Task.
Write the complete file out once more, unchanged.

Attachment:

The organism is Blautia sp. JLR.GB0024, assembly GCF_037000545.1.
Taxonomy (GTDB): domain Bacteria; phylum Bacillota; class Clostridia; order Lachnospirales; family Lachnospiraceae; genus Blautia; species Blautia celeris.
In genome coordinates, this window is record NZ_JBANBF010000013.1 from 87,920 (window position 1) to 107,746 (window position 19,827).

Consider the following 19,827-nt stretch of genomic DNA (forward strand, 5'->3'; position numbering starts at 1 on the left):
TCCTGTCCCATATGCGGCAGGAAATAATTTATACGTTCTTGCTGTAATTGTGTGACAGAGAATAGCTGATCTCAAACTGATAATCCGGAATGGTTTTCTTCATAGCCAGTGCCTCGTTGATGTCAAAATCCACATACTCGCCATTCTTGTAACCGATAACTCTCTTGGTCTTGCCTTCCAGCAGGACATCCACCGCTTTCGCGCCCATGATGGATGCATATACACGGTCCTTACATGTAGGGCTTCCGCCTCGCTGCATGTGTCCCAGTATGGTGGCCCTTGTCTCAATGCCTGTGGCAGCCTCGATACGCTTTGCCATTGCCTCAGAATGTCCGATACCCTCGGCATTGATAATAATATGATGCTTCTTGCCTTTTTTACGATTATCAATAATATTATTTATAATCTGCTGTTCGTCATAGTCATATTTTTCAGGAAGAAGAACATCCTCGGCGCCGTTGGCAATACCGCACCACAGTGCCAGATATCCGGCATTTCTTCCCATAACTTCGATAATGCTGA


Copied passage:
The organism is Blautia sp. JLR.GB0024, assembly GCF_037000545.1.
Taxonomy (GTDB): domain Bacteria; phylum Bacillota; class Clostridia; order Lachnospirales; family Lachnospiraceae; genus Blautia; species Blautia celeris.
In genome coordinates, this window is record NZ_JBANBF010000013.1 from 87,920 (window position 1) to 107,746 (window position 19,827).

Consider the following 19,827-nt stretch of genomic DNA (forward strand, 5'->3'; position numbering starts at 1 on the left):
TCCTGTCCCATATGCGGCAGGAAATAATTTATACGTTCTTGCTGTAATTGTGTGACAGAGAATAGCTGATCTCAAACTGATAATCCGGAATGGTTTTCTTCATAGCCAGTGCCTCGTTGATGTCAAAATCCACATACTCGCCATTCTTGTAACCGATAACTCTCTTGGTCTTGCCTTCCAGCAGGACATCCACCGCTTTCGCGCCCATGATGGATGCATATACACGGTCCTTACATGTAGGGCTTCCGCCTCGCTGCATGTGTCCCAGTATGGTGGCCCTTGTCTCAATGCCTGTGGCAGCCTCGATACGCTTTGCCATTGCCTCAGAATGTCCGATACCCTCGGCATTGATAATAATATGATGCTTCTTGCCTTTTTTACGATTATCAATAATATTATTTATAATCTGCTGTTCGTCATAGTCATATTTTTCAGGAAGAAGAACATCCTCGGCGCCGTTGGCAATACCGCACCACAGTGCCAGATATCCGGCATTTCTTCCCATAACTTCGATAATGCTGA